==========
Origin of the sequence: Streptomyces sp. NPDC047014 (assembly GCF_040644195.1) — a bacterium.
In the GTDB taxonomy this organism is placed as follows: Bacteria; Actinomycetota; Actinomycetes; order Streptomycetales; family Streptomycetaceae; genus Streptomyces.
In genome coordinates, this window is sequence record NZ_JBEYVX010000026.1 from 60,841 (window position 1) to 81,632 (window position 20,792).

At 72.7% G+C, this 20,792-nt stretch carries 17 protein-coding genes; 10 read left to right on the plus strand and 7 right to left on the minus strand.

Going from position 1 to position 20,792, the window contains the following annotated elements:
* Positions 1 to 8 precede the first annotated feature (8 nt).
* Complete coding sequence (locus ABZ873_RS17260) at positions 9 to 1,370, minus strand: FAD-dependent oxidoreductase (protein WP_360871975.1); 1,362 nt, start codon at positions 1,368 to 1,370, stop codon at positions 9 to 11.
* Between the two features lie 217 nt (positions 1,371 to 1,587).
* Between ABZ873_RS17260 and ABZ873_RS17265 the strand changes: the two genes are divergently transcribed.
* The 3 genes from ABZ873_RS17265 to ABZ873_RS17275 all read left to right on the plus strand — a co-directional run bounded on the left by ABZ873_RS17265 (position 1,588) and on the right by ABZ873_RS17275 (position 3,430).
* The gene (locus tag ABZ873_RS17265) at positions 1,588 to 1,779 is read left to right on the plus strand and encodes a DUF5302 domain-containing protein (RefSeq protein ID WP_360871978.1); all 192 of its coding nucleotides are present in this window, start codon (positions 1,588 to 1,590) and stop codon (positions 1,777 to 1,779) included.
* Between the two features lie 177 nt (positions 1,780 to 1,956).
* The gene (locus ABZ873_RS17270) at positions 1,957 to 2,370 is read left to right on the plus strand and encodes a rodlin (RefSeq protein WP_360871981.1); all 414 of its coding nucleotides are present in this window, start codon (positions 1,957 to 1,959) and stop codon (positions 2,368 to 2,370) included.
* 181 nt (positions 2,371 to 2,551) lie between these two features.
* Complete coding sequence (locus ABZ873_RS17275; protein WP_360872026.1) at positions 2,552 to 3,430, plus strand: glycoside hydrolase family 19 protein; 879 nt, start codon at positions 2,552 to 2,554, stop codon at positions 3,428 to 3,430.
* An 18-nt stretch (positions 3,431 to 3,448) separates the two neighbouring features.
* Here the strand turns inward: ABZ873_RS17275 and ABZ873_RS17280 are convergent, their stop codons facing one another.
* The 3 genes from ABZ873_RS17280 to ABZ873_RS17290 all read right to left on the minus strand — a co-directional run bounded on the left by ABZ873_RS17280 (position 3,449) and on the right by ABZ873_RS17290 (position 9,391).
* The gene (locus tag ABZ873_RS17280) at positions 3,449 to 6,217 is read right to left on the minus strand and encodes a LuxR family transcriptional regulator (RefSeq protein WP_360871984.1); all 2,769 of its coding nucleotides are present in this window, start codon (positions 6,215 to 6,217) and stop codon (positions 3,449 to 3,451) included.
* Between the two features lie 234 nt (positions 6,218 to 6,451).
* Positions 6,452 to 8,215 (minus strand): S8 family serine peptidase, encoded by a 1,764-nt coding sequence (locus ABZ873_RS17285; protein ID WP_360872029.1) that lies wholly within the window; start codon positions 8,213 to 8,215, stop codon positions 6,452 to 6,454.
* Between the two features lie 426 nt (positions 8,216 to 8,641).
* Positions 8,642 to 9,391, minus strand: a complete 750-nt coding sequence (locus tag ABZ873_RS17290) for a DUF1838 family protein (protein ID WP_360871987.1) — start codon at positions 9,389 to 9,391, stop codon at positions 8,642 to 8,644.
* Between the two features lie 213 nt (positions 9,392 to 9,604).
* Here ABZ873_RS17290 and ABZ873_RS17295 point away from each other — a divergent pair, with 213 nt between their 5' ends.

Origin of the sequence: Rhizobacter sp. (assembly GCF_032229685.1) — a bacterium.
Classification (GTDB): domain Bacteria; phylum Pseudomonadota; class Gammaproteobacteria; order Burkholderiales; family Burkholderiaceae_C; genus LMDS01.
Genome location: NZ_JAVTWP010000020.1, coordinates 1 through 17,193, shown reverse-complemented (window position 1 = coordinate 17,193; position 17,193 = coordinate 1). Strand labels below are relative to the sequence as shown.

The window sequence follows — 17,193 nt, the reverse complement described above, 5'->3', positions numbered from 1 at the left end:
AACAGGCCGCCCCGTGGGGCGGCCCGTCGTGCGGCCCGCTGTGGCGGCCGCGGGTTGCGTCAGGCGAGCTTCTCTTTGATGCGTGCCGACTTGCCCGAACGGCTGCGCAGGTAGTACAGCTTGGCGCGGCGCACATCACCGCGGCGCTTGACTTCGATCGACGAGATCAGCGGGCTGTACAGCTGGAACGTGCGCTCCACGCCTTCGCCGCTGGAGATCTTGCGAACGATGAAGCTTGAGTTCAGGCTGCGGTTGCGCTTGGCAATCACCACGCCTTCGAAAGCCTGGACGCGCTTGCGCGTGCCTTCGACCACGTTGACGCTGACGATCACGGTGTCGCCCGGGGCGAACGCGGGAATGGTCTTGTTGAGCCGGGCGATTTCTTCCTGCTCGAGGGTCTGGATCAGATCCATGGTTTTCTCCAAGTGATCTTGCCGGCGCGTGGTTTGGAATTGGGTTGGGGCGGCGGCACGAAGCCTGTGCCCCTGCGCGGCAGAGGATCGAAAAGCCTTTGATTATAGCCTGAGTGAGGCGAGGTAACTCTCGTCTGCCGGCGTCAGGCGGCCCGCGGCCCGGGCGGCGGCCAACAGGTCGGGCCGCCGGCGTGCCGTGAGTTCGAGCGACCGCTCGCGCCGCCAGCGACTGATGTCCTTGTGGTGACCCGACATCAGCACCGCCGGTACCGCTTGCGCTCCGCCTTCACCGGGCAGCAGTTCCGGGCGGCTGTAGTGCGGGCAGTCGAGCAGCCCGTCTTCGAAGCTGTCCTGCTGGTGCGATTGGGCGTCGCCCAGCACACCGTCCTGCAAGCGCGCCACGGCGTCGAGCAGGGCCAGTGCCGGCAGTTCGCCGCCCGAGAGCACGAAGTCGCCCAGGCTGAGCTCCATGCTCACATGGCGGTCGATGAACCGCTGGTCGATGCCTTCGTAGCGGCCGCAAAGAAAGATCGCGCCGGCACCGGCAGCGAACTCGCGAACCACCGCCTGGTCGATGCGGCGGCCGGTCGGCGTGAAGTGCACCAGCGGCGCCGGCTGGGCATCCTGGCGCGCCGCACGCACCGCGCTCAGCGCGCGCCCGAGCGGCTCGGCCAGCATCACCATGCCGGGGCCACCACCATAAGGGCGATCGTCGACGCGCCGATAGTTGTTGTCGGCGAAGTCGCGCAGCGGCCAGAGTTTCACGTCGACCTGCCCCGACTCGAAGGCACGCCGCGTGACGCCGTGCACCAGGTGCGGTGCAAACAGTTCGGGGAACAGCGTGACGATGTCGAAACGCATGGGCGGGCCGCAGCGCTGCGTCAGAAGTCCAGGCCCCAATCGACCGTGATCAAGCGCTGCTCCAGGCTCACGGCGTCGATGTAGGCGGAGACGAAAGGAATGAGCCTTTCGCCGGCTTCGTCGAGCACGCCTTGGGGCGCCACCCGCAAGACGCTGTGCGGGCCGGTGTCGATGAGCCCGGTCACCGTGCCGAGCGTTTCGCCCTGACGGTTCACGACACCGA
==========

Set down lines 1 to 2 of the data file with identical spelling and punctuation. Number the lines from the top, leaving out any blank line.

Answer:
Origin of the sequence: Streptomyces sp. NPDC047014 (assembly GCF_040644195.1) — a bacterium.
In the GTDB taxonomy this organism is placed as follows: Bacteria; Actinomycetota; Actinomycetes; order Streptomycetales; family Streptomycetaceae; genus Streptomyces.